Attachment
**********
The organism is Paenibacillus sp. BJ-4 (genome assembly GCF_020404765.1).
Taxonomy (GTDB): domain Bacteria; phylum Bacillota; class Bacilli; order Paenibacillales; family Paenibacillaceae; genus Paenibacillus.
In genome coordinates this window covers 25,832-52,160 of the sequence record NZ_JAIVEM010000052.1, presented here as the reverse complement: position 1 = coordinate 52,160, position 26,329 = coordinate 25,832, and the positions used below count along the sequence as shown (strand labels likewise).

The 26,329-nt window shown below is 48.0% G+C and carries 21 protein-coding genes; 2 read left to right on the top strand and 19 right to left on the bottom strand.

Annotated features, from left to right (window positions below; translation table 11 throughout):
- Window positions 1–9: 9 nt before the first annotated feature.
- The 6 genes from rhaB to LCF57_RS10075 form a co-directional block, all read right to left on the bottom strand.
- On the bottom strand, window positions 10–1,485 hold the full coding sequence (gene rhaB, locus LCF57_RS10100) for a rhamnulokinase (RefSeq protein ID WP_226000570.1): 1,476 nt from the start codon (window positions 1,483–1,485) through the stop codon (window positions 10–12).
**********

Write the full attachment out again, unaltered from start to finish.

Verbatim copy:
The organism is Paenibacillus sp. BJ-4 (genome assembly GCF_020404765.1).
Taxonomy (GTDB): domain Bacteria; phylum Bacillota; class Bacilli; order Paenibacillales; family Paenibacillaceae; genus Paenibacillus.
In genome coordinates this window covers 25,832-52,160 of the sequence record NZ_JAIVEM010000052.1, presented here as the reverse complement: position 1 = coordinate 52,160, position 26,329 = coordinate 25,832, and the positions used below count along the sequence as shown (strand labels likewise).

The 26,329-nt window shown below is 48.0% G+C and carries 21 protein-coding genes; 2 read left to right on the top strand and 19 right to left on the bottom strand.

Annotated features, from left to right (window positions below; translation table 11 throughout):
- Window positions 1–9: 9 nt before the first annotated feature.
- The 6 genes from rhaB to LCF57_RS10075 form a co-directional block, all read right to left on the bottom strand.
- On the bottom strand, window positions 10–1,485 hold the full coding sequence (gene rhaB, locus LCF57_RS10100) for a rhamnulokinase (RefSeq protein ID WP_226000570.1): 1,476 nt from the start codon (window positions 1,483–1,485) through the stop codon (window positions 10–12).